Charlie Prodger Mines the Incoherent and Anecdotal

At Secession, Vienna, ‘The Offering Formula’ brings together a trilogy of introspective essay-films

BY Dylan Huw in Exhibition Reviews | 03 JAN 24

‘The Offering Formula’, a monographic exhibition presenting work made by Charlie Prodger over a 14-year period, takes its title from a 2023 pencil drawing of a clear plastic box, on which is written a list of female names. Many – Agnes, Nancy, Ursula – seem to belong to artists and writers, perhaps those Prodger perceives to be her forebearers. Inside this box is a trove of hard drives bearing those names. An unlikely self-portrait, which withholds as much as it reveals, the drawing is a window into the artist’s work in its purest state: data and everyday ephemera. This description might be applied to several works in this richly rewarding exhibition at Secession, which brings into focus Prodger’s cross-disciplinary and long-term inquiries into how experience and memory can travel between eras, media and geographies.

Charlie Prodger, The Offering Formula, 2023, coloured pencil on paper, 61 × 46 cm. Courtesy: the artist and Hollybush Gardens, London; photograph: Andy Keate

The exhibition’s hook is that it’s the first time the trilogy of formally jagged, introspective essay-films which Prodger produced between 2015 and 2019 has been exhibited together. They encompass a span of the artist’s practice that saw her work propelled from Glasgow’s queer DIY scene into the international art world. It thus offers an opportunity to take in the trilogy’s full breadth at a welcome remove from the fanfare of each individual film’s initial reception – the second of which, BRIDGIT (2016), featured in Prodger’s winning presentation for the Turner Prize in 2018 – alongside two galleries of drawings and collage-based works. Screened in a continual chronological loop, the films – BRIDGIT is bookended by Stoneymollan Trail (2015) and SaF05 (2019) – reveal rich throughlines and resonances. Sonically, we are guided by the affectless cadence, lulling rhythms and stacked allusions of Prodger’s (and, occasionally, her collaborators’) voice-overs, and by the seeming spontaneity of the associations they unfurl. Incorporated are direct quotations from queer-theoretical writings and memoirs, correspondences between friends, pensive reminiscences of youthful dalliances and the mythos-rich landscapes which hosted them. Prodger’s gifts as a storyteller – albeit one prone to indulging her roaming, gleaming, lurking impulses over a clearly delineable narrative structure – come into focus. I appreciated the films’ transcripts being made available as handouts, perhaps a nod to the fact that Prodger increasingly identifies as a writer as much as a visual artist.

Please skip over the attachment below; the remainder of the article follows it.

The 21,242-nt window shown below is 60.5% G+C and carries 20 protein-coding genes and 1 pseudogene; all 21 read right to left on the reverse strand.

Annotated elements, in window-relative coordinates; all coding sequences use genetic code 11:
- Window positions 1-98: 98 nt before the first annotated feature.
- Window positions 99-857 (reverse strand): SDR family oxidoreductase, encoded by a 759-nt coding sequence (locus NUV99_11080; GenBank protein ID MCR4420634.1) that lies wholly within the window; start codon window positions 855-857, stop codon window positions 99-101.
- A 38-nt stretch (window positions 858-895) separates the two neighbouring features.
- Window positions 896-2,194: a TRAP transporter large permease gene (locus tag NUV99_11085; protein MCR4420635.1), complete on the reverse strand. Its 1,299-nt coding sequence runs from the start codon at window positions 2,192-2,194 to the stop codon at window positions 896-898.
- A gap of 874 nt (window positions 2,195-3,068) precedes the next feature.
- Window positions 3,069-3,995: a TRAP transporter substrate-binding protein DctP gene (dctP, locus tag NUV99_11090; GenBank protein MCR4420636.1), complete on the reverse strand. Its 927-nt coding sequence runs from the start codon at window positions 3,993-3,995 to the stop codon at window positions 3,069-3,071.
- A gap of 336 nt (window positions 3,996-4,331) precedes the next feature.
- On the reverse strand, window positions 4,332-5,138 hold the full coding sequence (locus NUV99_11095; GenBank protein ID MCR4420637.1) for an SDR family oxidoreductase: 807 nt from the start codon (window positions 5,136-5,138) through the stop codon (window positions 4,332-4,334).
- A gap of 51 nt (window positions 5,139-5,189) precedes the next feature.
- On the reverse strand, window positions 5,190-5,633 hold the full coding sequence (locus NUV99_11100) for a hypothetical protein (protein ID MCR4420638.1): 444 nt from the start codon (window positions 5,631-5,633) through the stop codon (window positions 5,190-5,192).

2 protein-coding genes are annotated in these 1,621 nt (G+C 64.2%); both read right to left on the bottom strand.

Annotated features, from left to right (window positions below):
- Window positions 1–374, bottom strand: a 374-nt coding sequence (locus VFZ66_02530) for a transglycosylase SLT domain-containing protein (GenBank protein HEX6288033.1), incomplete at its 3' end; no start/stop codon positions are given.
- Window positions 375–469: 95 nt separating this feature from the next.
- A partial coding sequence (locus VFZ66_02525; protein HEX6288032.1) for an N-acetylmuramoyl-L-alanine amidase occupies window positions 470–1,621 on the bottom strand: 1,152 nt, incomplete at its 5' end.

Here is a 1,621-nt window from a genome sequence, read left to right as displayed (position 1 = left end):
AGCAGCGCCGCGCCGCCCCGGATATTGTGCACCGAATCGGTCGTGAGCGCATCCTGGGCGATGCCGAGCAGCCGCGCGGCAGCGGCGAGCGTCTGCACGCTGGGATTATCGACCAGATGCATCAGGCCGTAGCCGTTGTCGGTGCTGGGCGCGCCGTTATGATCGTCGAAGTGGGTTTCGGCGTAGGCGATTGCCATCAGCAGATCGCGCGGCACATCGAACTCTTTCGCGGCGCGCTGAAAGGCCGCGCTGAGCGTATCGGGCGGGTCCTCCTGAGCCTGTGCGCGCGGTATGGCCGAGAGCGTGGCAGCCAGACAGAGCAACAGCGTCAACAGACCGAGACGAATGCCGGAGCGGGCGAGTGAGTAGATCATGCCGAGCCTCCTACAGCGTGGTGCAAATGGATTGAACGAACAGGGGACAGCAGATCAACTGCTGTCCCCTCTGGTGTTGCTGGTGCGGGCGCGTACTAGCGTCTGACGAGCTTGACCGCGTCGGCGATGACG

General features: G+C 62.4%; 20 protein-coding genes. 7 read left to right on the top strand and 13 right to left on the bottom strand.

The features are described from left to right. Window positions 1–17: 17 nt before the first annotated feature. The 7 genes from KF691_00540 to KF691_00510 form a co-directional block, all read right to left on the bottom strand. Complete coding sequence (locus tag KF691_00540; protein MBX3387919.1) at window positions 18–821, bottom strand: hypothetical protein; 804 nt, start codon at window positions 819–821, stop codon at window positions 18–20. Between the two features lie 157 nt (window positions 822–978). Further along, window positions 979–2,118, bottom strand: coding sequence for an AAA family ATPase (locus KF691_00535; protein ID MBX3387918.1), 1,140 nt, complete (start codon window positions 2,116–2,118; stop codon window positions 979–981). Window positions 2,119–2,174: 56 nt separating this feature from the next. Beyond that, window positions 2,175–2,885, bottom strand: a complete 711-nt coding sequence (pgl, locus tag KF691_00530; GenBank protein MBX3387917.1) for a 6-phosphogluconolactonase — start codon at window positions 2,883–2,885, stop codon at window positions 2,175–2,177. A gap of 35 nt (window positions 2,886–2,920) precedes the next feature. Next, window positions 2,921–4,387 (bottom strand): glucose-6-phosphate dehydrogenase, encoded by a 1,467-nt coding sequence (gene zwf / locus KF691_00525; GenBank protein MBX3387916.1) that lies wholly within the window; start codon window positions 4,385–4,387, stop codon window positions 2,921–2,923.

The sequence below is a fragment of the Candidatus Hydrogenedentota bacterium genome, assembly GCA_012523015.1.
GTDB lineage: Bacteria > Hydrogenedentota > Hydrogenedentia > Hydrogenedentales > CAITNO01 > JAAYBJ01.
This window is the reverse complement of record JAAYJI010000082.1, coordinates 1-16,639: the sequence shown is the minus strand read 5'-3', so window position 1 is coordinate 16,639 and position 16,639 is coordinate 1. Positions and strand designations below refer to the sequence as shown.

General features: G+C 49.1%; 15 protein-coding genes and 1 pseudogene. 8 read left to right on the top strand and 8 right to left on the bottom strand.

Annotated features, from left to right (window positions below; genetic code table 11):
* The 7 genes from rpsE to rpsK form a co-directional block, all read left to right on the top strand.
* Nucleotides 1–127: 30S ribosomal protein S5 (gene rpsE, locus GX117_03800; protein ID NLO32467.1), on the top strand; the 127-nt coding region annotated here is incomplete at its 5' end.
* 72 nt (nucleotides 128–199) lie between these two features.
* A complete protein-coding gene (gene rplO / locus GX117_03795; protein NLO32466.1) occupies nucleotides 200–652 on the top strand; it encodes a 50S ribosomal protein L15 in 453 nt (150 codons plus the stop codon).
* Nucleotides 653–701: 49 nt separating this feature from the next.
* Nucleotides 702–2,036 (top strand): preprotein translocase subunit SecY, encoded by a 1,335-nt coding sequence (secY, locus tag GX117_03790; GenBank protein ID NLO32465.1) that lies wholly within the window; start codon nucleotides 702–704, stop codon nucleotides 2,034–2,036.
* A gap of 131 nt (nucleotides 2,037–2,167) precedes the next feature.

Charlie Prodger, SaF05, 2019, film still. Courtesy: the artist, Hollybush Gardens, London, and Kendal Koppe, Glasgow

Experienced in this immersive format, Prodger’s films – which tend so much toward fragmentation and irresolution – make a compelling case for the liberations (both formal and otherwise) that might be mined from the incoherent and anecdotal. We notice the recurrence of certain images, like the scuffed trainers of a lounging body which preface both BRIDGIT and SaF05. Made starker, too, is Prodger’s fondness for evidencing technology’s intrusion upon her subjects. This is foregrounded particularly in Stoneymollan Trail via such visual markers as the shadow of a whirring drone camera, shot in lingering zoom-out, accompanied by Prodger’s audible directions. Gradually opening out, the trilogy becomes progressively less tied to the localized energy of the earlier work, to culminate in the free-jazz and blinding-white ecstasy of SaF05, produced with a much wider pool of collaborators and consisting of footage shot on four continents. Such opportunities to trace the evolution of a practice which has continued to probe a tightly defined set of inquiries over such a whirlwind period in an artist’s professional conditions are rare. In this intelligent presentation, Prodger’s gentle strategies of abstracting linear understandings of identity-formation build towards something like a satisfying whole.

Charlie Prodger’s ‘The Offering Formula’ is on view until 25 February 2024.

Main image: Charlie Prodger, Stoneymollan Trail, 2015, film still. Courtesy: the artist, Hollybush Gardens, London, and Kendal Koppe, Glasgow

Dylan Huw is a writer and art critic living in Caerdydd, Wales.